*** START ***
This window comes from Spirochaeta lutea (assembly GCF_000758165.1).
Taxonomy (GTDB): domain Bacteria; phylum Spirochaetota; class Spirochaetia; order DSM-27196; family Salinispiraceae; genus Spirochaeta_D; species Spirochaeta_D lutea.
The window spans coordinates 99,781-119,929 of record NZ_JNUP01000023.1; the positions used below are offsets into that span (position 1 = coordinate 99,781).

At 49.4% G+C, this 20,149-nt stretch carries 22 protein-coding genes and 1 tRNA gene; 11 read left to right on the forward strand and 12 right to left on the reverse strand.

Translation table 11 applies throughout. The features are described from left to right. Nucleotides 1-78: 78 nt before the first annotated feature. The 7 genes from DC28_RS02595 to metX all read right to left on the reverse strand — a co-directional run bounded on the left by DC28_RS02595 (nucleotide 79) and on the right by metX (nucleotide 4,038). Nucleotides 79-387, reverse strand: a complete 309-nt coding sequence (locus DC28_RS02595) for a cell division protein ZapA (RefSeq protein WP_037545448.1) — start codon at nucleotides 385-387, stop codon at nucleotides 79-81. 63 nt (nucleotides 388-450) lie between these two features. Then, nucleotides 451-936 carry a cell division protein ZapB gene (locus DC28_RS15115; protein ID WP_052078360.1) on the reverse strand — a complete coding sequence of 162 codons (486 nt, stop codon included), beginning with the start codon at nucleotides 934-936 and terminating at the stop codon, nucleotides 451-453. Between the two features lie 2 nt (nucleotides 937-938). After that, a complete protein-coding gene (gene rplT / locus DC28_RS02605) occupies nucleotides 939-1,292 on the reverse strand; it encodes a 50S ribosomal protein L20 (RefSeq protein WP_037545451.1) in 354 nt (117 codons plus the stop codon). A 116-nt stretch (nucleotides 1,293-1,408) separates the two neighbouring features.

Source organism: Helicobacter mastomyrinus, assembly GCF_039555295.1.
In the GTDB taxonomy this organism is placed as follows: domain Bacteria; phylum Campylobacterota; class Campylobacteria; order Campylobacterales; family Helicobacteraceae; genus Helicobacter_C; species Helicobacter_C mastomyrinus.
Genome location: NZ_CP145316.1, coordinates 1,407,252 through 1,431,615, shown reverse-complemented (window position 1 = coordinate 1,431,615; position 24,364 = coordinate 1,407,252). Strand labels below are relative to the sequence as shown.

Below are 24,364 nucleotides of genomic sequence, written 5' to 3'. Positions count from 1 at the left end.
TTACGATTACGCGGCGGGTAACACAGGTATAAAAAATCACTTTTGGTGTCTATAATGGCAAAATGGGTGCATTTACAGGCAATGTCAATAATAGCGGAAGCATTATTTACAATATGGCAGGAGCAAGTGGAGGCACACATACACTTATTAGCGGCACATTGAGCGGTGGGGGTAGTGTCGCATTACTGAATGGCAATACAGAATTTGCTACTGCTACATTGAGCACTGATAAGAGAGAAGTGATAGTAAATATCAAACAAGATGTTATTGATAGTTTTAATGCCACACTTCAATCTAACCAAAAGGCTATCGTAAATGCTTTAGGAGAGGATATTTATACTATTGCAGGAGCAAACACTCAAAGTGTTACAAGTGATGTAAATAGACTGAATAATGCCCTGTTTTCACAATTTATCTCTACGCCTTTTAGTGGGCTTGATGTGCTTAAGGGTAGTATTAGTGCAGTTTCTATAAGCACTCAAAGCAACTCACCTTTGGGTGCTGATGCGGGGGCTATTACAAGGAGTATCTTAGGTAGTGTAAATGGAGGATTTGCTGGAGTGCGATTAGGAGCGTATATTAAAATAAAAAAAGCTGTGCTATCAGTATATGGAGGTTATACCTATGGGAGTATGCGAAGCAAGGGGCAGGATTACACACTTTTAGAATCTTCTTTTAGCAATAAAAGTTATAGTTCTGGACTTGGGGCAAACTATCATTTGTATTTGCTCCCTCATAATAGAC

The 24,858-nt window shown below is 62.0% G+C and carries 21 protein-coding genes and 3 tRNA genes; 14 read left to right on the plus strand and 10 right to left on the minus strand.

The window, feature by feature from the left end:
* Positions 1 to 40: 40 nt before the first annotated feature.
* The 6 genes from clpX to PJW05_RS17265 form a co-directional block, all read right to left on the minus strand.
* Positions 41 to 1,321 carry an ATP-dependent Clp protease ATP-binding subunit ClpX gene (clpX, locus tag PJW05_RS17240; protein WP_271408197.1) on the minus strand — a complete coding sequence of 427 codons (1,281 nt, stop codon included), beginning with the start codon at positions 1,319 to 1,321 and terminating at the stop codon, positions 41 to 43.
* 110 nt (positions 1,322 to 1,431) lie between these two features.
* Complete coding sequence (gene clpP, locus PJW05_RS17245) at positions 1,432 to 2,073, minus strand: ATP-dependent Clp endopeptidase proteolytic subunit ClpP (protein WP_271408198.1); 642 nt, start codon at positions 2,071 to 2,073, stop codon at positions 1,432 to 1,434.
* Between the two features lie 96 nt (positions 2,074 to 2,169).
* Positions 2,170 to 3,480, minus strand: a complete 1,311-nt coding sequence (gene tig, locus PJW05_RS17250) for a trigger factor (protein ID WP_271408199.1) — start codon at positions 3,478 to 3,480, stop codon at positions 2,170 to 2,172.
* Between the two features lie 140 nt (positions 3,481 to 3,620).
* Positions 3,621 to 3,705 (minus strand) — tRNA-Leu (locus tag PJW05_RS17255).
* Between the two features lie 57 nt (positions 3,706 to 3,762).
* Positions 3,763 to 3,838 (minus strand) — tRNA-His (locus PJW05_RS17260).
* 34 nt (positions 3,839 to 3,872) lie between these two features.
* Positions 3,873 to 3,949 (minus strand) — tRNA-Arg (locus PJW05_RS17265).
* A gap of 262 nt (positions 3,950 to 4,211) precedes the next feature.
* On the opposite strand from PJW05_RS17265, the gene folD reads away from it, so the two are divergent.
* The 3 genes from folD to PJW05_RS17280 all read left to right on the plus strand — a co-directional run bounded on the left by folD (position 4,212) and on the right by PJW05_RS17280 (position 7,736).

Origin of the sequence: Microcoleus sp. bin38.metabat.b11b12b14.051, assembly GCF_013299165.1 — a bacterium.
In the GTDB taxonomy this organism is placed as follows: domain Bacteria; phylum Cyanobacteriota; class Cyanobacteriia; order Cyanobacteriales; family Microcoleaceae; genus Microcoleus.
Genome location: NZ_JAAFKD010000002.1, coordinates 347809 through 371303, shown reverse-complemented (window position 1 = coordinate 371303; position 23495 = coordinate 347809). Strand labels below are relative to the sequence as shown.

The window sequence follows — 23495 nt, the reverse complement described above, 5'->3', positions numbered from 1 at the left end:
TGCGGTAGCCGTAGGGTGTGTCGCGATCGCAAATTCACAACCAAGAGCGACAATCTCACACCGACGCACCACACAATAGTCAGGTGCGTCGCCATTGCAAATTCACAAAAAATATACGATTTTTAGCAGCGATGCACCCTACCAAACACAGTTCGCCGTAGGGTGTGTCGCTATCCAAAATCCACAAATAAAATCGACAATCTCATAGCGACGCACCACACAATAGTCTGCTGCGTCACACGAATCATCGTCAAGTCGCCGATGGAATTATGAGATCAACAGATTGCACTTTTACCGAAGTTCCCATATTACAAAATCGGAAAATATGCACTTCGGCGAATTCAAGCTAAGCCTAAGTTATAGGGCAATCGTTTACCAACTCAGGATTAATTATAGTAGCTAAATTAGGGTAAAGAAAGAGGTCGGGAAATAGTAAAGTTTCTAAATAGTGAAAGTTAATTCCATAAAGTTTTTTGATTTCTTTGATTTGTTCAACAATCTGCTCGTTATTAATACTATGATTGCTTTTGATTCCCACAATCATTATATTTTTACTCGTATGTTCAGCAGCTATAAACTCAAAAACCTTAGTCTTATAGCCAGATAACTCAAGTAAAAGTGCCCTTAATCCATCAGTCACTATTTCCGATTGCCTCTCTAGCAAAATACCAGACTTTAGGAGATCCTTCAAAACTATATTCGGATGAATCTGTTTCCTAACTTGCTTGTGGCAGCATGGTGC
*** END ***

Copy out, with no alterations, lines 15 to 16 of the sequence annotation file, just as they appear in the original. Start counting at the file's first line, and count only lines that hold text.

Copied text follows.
* Positions 41 to 1,321 carry an ATP-dependent Clp protease ATP-binding subunit ClpX gene (clpX, locus tag PJW05_RS17240; protein WP_271408197.1) on the minus strand — a complete coding sequence of 427 codons (1,281 nt, stop codon included), beginning with the start codon at positions 1,319 to 1,321 and terminating at the stop codon, positions 41 to 43.
* 110 nt (positions 1,322 to 1,431) lie between these two features.